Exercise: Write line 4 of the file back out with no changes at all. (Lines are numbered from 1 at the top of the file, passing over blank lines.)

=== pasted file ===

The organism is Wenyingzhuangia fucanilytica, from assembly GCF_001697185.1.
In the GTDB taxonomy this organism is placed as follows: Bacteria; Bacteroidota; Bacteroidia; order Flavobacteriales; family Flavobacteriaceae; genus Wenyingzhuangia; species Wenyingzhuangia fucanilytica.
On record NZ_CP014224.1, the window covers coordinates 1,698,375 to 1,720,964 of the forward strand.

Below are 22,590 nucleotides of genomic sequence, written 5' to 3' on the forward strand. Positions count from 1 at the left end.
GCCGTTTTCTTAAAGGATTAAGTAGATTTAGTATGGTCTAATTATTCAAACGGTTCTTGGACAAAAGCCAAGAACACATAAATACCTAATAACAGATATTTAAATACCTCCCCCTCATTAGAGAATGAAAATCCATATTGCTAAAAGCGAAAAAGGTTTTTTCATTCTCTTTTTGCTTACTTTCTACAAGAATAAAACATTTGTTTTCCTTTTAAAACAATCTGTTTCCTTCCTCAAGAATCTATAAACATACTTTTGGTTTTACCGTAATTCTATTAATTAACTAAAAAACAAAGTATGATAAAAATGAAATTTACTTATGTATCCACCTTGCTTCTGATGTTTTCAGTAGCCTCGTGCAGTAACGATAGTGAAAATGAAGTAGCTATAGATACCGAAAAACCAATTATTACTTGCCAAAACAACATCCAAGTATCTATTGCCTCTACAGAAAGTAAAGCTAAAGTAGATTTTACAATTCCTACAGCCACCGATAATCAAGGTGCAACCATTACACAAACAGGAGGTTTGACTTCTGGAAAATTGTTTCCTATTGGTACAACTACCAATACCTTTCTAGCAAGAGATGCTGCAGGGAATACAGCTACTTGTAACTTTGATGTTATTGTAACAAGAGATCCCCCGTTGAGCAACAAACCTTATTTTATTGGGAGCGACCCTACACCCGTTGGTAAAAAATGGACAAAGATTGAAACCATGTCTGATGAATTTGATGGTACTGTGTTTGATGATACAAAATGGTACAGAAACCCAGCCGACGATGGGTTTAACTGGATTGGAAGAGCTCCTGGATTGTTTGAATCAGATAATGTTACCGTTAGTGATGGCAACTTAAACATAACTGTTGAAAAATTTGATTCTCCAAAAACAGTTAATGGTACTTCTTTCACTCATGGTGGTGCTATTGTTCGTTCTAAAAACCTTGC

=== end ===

Below are 22,590 nucleotides of genomic sequence, written 5' to 3' on the forward strand. Positions count from 1 at the left end.